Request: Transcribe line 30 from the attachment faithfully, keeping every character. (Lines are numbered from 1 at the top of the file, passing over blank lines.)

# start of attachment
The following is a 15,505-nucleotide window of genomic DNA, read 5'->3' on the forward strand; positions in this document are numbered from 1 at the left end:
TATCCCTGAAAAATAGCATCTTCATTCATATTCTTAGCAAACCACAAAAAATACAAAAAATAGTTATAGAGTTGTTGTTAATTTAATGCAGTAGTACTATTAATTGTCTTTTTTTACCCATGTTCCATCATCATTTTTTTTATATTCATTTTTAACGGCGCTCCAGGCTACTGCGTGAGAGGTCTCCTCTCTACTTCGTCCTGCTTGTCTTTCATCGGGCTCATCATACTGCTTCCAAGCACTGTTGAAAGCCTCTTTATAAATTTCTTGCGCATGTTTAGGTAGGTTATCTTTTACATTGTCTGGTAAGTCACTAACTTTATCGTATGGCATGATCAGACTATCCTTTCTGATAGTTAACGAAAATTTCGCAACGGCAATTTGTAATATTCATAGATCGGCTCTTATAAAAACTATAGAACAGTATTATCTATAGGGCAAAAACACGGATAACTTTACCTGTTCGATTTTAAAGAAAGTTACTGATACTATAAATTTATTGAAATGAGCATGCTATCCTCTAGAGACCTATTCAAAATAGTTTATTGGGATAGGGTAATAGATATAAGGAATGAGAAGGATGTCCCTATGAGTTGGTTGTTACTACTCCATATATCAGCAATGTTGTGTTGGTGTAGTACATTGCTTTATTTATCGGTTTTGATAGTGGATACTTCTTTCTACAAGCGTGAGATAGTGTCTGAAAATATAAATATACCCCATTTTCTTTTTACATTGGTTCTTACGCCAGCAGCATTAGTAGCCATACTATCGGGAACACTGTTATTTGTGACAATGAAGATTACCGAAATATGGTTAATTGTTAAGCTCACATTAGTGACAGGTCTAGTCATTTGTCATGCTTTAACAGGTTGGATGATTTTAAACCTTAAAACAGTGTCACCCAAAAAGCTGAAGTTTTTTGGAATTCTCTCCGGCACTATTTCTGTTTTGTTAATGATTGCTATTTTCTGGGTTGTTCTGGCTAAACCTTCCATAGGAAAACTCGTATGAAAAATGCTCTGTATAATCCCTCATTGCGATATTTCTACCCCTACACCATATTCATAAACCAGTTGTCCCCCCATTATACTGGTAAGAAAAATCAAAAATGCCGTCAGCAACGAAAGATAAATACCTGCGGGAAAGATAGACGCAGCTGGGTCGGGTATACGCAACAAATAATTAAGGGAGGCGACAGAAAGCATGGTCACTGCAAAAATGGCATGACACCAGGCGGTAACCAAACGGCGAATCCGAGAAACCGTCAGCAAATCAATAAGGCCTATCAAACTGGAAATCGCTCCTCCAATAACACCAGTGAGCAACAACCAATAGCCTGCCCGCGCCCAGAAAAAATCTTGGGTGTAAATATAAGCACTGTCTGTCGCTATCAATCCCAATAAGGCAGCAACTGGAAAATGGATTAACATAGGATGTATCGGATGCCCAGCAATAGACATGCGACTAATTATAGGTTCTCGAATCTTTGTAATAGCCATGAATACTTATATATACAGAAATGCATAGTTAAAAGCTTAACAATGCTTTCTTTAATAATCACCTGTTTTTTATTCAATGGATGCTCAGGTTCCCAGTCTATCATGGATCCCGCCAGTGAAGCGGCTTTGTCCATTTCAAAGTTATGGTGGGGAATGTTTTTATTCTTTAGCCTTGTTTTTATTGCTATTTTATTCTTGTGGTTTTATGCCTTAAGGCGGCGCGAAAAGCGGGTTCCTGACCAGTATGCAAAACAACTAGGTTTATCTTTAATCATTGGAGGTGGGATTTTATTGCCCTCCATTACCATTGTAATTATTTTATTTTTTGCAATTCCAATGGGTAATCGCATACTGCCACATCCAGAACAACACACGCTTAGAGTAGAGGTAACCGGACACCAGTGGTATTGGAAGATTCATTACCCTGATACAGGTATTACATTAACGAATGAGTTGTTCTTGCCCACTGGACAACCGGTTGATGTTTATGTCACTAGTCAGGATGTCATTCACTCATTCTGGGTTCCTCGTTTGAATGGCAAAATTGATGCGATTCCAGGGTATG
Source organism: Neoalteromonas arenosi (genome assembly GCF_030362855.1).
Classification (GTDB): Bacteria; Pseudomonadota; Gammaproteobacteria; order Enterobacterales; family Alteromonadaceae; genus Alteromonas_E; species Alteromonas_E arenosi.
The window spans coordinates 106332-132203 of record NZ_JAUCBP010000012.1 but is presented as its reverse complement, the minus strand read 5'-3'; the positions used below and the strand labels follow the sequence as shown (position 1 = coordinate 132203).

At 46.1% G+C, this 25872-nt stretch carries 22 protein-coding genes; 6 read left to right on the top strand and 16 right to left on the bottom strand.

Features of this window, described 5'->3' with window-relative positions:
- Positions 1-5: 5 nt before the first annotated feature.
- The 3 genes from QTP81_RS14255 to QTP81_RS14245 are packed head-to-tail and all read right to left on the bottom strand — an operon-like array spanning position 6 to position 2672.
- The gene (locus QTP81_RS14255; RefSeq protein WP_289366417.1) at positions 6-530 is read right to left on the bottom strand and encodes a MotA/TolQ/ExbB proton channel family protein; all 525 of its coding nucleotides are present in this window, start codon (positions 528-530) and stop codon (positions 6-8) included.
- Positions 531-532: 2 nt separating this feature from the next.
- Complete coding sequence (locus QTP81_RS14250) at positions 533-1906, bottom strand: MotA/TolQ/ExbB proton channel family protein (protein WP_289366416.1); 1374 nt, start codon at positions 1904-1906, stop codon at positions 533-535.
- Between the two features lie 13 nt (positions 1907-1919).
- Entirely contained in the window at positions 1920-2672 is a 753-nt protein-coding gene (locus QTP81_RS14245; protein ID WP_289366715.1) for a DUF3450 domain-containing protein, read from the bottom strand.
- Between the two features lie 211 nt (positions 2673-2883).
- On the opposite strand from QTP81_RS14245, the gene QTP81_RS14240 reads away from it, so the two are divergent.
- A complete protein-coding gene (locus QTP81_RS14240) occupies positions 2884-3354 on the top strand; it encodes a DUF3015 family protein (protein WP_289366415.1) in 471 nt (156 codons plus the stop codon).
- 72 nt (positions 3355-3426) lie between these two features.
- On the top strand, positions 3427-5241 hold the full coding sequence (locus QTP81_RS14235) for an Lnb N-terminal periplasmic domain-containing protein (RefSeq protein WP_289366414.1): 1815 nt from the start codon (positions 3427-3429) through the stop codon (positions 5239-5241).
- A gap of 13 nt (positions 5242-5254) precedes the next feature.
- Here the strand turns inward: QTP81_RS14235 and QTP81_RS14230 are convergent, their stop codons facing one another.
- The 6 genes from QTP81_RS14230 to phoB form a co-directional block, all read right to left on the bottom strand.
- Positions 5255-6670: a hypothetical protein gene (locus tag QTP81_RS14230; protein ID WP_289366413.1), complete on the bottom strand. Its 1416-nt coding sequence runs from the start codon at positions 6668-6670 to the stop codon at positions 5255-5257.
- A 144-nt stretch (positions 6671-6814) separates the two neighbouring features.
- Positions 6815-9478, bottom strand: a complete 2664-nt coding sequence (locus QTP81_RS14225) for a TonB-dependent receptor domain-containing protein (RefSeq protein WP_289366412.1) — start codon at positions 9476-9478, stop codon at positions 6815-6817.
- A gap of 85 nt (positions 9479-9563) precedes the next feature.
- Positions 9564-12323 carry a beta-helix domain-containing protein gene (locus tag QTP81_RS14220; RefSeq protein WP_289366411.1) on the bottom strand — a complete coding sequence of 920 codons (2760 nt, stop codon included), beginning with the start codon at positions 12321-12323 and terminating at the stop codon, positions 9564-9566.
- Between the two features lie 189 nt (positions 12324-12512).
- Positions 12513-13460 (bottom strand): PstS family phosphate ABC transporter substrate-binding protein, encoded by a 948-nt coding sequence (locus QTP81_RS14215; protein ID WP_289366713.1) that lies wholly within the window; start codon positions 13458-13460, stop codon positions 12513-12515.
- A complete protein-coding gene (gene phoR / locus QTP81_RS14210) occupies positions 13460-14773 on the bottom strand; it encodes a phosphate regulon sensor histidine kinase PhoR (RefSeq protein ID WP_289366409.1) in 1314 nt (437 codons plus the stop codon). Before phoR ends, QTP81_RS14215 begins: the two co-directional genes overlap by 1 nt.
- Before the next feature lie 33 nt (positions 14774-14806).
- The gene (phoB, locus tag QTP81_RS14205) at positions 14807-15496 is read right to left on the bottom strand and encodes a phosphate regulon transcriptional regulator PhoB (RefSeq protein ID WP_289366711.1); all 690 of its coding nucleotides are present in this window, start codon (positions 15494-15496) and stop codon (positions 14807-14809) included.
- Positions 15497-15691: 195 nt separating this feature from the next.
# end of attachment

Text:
- A complete protein-coding gene (gene phoR / locus QTP81_RS14210) occupies positions 13460-14773 on the bottom strand; it encodes a phosphate regulon sensor histidine kinase PhoR (RefSeq protein ID WP_289366409.1) in 1314 nt (437 codons plus the stop codon). Before phoR ends, QTP81_RS14215 begins: the two co-directional genes overlap by 1 nt.